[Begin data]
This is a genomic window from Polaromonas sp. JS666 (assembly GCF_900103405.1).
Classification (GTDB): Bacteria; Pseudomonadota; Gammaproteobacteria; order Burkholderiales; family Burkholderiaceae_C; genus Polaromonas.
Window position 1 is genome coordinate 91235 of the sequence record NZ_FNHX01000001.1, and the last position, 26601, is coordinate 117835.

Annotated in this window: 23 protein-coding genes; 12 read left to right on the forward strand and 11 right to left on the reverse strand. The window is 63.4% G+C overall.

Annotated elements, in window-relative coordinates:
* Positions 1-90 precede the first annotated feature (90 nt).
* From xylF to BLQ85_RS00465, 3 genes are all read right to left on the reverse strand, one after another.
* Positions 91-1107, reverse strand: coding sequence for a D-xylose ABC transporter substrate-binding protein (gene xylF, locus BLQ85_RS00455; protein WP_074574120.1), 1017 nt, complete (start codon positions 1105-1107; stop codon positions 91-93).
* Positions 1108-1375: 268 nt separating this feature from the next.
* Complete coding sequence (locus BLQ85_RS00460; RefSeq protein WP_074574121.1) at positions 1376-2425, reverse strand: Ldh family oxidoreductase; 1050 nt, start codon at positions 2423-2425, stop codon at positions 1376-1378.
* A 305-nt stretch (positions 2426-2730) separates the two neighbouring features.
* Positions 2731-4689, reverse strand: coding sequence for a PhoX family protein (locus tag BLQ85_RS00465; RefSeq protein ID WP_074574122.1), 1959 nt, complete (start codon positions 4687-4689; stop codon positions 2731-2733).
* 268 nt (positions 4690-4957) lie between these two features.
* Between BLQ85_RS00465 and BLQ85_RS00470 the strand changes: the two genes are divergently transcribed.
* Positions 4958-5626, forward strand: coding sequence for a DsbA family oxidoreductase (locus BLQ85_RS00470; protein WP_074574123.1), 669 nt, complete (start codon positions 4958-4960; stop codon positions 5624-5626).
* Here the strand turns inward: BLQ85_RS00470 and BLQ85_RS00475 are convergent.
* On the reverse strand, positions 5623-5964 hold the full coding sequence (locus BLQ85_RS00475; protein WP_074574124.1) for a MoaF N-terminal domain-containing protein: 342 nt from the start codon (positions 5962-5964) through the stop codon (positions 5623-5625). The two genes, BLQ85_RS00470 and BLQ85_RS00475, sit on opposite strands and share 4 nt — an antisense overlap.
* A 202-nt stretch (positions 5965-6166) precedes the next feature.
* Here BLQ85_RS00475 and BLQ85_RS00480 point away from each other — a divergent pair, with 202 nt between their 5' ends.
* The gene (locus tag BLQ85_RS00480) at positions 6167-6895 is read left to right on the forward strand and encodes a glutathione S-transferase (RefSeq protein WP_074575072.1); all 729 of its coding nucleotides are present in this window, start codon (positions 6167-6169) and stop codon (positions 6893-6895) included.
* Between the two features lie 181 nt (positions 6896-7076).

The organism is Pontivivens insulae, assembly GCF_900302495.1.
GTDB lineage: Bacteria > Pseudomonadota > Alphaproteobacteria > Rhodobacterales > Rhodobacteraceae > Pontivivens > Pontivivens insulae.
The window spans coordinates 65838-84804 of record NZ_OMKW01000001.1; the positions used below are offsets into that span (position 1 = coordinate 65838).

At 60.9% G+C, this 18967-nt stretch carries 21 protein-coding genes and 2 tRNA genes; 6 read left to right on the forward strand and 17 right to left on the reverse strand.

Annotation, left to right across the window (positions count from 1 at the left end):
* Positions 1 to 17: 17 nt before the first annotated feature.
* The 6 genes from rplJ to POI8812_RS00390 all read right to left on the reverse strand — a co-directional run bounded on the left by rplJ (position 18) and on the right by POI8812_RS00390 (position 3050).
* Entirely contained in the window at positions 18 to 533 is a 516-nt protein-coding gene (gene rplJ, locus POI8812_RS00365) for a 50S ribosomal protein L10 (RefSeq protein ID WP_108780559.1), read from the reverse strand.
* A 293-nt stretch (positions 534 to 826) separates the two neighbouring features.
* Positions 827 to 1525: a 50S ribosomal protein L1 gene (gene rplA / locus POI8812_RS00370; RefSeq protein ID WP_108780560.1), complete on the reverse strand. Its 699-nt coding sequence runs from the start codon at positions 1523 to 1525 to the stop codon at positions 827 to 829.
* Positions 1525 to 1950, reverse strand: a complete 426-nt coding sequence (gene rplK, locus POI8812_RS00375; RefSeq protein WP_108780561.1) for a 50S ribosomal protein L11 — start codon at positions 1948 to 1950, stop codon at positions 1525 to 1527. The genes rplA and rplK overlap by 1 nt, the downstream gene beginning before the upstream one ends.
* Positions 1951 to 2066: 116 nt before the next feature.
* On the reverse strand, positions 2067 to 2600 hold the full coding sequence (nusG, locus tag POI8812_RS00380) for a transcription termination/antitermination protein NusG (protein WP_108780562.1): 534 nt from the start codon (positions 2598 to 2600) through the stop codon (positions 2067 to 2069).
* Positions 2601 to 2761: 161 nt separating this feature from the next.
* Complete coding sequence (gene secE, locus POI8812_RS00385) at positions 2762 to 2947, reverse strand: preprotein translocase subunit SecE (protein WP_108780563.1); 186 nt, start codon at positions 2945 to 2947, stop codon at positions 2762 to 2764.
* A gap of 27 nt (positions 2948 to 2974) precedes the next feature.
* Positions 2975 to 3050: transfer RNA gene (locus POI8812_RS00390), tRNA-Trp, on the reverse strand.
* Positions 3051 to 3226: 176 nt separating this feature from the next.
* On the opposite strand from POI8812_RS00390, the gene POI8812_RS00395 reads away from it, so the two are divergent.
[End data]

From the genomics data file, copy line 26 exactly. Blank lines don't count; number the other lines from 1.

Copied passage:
Annotation, left to right across the window (positions count from 1 at the left end):